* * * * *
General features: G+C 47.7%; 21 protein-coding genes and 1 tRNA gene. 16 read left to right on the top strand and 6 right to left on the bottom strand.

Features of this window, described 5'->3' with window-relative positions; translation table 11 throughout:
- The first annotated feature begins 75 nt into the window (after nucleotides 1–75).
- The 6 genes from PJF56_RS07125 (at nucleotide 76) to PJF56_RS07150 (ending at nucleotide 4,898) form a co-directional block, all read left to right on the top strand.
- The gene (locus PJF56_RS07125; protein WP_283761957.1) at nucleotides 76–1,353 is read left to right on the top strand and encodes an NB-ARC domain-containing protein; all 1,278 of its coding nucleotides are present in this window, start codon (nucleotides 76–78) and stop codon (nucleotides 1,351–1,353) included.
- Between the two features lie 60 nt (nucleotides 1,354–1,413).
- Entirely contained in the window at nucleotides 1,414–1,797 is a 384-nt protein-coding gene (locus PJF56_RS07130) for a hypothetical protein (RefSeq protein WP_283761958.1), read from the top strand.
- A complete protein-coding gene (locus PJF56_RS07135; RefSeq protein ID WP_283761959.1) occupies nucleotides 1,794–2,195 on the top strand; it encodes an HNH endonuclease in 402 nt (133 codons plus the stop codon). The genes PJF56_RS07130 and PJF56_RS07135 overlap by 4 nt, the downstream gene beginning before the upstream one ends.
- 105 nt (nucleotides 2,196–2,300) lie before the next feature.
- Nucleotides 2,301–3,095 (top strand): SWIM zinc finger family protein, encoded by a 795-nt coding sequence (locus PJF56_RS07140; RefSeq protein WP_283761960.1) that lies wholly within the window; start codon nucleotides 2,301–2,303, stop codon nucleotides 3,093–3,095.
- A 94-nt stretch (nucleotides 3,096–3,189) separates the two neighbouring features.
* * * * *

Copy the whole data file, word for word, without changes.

General features: G+C 47.7%; 21 protein-coding genes and 1 tRNA gene. 16 read left to right on the top strand and 6 right to left on the bottom strand.

Features of this window, described 5'->3' with window-relative positions; translation table 11 throughout:
- The first annotated feature begins 75 nt into the window (after nucleotides 1–75).
- The 6 genes from PJF56_RS07125 (at nucleotide 76) to PJF56_RS07150 (ending at nucleotide 4,898) form a co-directional block, all read left to right on the top strand.
- The gene (locus PJF56_RS07125; protein WP_283761957.1) at nucleotides 76–1,353 is read left to right on the top strand and encodes an NB-ARC domain-containing protein; all 1,278 of its coding nucleotides are present in this window, start codon (nucleotides 76–78) and stop codon (nucleotides 1,351–1,353) included.
- Between the two features lie 60 nt (nucleotides 1,354–1,413).
- Entirely contained in the window at nucleotides 1,414–1,797 is a 384-nt protein-coding gene (locus PJF56_RS07130) for a hypothetical protein (RefSeq protein WP_283761958.1), read from the top strand.
- A complete protein-coding gene (locus PJF56_RS07135; RefSeq protein ID WP_283761959.1) occupies nucleotides 1,794–2,195 on the top strand; it encodes an HNH endonuclease in 402 nt (133 codons plus the stop codon). The genes PJF56_RS07130 and PJF56_RS07135 overlap by 4 nt, the downstream gene beginning before the upstream one ends.
- 105 nt (nucleotides 2,196–2,300) lie before the next feature.
- Nucleotides 2,301–3,095 (top strand): SWIM zinc finger family protein, encoded by a 795-nt coding sequence (locus PJF56_RS07140; RefSeq protein WP_283761960.1) that lies wholly within the window; start codon nucleotides 2,301–2,303, stop codon nucleotides 3,093–3,095.
- A 94-nt stretch (nucleotides 3,096–3,189) separates the two neighbouring features.